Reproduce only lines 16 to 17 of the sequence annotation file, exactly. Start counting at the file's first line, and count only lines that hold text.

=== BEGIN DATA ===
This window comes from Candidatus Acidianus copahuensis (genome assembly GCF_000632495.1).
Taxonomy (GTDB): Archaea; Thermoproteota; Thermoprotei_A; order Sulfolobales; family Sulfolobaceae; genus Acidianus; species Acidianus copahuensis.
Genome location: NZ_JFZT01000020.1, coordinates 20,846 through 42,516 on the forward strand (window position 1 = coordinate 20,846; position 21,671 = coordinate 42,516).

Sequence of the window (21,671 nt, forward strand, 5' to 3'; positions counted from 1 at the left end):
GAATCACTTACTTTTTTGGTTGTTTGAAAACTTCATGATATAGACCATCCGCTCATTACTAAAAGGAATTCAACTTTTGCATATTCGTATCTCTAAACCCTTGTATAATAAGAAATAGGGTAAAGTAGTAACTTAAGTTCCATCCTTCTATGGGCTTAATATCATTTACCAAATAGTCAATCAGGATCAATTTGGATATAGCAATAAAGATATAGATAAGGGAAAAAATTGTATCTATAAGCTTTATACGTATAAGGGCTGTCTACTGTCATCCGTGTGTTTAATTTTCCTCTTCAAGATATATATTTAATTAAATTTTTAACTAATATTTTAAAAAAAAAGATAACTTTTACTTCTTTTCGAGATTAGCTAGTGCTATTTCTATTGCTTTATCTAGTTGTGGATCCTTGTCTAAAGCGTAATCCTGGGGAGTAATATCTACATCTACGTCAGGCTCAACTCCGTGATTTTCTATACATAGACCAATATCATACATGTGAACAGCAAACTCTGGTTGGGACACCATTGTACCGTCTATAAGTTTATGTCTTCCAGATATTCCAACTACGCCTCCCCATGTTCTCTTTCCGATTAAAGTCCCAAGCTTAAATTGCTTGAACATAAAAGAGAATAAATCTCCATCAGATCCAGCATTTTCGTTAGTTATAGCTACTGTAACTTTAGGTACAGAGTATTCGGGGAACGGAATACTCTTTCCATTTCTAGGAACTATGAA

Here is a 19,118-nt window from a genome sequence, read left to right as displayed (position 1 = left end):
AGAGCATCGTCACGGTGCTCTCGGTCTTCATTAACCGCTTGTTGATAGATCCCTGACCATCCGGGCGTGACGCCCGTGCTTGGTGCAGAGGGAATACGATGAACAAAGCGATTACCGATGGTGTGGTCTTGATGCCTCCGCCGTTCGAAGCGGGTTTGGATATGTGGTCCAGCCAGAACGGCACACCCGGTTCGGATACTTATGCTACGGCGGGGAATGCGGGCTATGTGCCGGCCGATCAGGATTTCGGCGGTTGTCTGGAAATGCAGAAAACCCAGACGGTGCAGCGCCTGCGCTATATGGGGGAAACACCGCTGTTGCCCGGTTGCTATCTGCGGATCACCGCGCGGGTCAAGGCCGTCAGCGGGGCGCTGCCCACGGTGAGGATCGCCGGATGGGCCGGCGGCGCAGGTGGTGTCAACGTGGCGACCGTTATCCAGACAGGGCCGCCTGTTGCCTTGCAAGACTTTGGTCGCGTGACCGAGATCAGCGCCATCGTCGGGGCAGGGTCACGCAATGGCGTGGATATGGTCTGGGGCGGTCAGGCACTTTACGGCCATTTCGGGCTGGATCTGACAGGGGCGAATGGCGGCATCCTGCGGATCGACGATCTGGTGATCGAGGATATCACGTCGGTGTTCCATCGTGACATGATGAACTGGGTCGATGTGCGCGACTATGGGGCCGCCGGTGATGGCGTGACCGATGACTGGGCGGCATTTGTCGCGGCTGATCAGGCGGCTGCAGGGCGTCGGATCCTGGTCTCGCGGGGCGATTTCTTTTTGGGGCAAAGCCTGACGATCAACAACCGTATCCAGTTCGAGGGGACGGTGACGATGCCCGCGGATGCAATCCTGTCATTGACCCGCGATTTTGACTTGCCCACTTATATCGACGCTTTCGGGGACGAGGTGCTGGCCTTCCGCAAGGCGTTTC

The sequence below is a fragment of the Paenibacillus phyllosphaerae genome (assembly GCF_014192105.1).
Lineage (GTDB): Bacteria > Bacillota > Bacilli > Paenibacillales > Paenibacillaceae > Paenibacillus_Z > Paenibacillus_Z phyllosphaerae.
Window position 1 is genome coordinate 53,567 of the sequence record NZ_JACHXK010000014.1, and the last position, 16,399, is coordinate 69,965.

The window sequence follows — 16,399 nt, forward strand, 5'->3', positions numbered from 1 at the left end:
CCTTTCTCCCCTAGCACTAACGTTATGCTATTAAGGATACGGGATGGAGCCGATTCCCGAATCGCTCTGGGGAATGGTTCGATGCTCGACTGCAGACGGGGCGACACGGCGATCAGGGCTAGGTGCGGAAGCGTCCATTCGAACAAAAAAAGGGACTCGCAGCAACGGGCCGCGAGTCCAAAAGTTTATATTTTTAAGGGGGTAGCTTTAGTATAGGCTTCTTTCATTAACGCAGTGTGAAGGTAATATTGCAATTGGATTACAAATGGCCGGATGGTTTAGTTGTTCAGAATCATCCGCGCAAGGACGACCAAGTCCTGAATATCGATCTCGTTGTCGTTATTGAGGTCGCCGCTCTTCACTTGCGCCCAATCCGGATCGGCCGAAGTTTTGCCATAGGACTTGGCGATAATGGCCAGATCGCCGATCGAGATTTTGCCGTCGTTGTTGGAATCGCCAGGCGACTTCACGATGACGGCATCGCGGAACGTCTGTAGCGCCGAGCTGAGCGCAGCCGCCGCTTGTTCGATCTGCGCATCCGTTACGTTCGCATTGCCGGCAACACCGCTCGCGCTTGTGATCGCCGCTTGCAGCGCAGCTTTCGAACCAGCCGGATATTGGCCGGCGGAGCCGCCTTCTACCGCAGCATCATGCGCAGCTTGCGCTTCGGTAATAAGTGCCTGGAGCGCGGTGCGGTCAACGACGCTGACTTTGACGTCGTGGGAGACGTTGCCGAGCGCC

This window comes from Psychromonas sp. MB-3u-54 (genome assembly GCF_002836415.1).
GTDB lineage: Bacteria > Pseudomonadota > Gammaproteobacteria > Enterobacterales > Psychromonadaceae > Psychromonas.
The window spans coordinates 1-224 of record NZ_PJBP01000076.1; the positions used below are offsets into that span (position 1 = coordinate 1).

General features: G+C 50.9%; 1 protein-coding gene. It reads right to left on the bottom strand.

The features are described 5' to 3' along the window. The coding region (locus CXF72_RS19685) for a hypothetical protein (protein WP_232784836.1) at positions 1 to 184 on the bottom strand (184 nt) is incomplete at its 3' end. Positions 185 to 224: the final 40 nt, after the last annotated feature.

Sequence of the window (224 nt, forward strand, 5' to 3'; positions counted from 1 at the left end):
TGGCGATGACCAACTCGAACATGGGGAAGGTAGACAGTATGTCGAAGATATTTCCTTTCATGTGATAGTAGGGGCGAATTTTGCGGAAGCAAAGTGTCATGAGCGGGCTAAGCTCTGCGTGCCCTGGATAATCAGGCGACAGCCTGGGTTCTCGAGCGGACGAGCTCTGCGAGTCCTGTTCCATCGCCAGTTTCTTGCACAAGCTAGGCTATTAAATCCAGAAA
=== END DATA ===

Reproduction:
General features: G+C 50.9%; 1 protein-coding gene. It reads right to left on the bottom strand.

The features are described 5' to 3' along the window. The coding region (locus CXF72_RS19685) for a hypothetical protein (protein WP_232784836.1) at positions 1 to 184 on the bottom strand (184 nt) is incomplete at its 3' end. Positions 185 to 224: the final 40 nt, after the last annotated feature.